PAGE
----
What the ministry currently does is send the letters for successful applicants to its regional offices, from where they forward them to individuals – only sending a copy of each letter to the Governor’s office.
“We can’t dictate to the regional governments. We don’t want to meddle in the affairs of the regions,” he said.
Matongela however conceded that since LRAC has the power to set conditions for the granting of resettlement farms, it should also have the power to compel regional governments to publicly announce successful applicants.
Omaheke Regional Governor Laura McLeod-Katjirua appeared slightly taken aback – if not shocked – when she heard Matongela’s explanation.
McLeod said the Ministry of Lands and Resettlement has always been, and continues to be, the custodian of all land in Namibia.
“They are the custodians of land, and at no time did they transfer that responsibility to regional governments. They are just trying to pass the buck onto someone else,” she said.
She said that until central government formally implements decentralisation in land administration, regional governments only play an advisory role.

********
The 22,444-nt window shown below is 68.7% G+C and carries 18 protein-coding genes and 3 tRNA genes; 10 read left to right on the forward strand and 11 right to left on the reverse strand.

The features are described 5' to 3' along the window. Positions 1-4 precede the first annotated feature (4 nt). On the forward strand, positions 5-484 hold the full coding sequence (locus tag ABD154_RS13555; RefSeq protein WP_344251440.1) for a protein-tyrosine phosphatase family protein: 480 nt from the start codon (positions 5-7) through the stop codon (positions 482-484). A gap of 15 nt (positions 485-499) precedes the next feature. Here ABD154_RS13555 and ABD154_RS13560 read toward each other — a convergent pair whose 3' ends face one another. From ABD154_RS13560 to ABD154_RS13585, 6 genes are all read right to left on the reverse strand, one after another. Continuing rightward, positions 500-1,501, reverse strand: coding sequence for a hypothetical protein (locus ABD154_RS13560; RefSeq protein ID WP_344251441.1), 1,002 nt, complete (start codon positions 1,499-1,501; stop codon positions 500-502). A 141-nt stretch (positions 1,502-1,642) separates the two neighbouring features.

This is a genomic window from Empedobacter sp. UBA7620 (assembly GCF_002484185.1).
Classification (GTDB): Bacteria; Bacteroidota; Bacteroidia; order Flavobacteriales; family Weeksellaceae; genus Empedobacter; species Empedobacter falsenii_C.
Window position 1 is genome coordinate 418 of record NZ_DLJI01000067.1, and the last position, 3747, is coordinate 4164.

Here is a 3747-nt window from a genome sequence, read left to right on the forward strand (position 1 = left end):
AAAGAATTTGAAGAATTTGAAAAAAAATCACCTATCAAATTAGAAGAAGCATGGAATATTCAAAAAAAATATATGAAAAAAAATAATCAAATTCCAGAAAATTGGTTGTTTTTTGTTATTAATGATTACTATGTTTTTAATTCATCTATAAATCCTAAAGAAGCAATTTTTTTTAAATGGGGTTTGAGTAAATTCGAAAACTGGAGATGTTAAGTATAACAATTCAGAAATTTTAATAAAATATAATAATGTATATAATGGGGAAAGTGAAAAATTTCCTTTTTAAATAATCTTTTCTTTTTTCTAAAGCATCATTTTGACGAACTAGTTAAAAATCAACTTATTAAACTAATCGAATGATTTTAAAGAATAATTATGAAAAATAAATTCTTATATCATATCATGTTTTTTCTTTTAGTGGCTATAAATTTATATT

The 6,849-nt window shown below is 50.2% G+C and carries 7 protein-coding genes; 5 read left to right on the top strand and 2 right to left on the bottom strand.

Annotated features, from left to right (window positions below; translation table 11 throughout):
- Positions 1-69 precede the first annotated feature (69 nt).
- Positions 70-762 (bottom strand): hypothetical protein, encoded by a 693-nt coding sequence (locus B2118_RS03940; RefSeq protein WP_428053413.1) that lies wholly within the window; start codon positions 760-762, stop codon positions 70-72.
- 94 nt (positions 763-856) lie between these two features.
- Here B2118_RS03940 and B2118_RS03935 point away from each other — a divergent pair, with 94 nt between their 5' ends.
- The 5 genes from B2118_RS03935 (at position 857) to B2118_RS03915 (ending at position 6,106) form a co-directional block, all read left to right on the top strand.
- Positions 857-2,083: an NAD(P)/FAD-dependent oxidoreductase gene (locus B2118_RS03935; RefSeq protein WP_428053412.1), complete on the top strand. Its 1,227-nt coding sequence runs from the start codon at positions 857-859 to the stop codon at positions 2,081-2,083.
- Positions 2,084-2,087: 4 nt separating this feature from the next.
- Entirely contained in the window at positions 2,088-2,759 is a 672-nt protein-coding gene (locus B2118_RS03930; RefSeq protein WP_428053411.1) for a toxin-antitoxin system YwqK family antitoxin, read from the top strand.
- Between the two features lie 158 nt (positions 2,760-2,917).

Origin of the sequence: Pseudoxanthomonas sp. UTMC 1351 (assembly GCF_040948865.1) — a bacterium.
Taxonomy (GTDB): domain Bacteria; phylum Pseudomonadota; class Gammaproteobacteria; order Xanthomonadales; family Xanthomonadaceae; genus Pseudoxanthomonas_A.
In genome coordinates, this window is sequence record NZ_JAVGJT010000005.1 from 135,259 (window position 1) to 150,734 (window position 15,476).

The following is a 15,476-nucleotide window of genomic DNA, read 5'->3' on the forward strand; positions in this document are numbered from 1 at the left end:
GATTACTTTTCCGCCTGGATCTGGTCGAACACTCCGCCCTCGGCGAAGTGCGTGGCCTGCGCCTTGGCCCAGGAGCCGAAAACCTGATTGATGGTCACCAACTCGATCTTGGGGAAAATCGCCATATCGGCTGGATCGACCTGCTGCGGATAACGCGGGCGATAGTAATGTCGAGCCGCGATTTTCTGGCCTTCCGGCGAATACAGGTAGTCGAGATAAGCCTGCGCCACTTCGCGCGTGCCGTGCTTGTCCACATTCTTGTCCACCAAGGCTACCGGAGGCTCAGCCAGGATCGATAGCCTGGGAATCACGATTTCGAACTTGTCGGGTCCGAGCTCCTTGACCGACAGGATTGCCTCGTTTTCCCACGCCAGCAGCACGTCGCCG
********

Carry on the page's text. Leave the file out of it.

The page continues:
“Through a process of mutual co-operation we co-ordinate activities in certain areas, but we have no power to make anything more than recommendations. Who are we in this process?” she asked.
Regional governments are currently in a process of consultation with Central Government about what functions should be decentralised to the regions.
“But if that constitutes actual decentralisation, then I am perhaps a layman on the subject,” McLeod said.
Regina Ndopo-Lubinda, Director for Decentralisation at the Ministry of Regional and Local Government, Housing and Rural Development, backed McLeod’s position.
She agreed the lands ministry gave regional governments responsibility over certain limited tasks.
The ministry usually did this through an informal working relationship, which worked well in some regions, but not so well in others.
The issue of decentralisation with regard to land administration cropped up a few months ago with allegations that resettlement official, Erastus Nghishoono, had run riot in Omaheke Region.
At the time, ministry officials obliquely tried to hint that part of the blame for Nghishoono’s alleged misdemeanours lay with the regional government.
Lands officials said Government put in place a system of dual reporting, whereby the regional government had equal responsibility for supervising Nghishoono.
Governor McLeod, however strenuously denied this assertion saying she would never dream of entering the lands ministry’s office in Gobabis to interfere with the work of officials.
“I have no authority to do that, and would never even think of doing that,” she said.
Ndopo-Lubinda agreed, saying there is a very strict formal process that takes place before true decentralisation becomes a reality. Cabinet has to issue a directive announcing the date on which it will officially delegate an official or function to a region.
The relevant line ministry will then follow this up with a formal letter handing its official over to the region.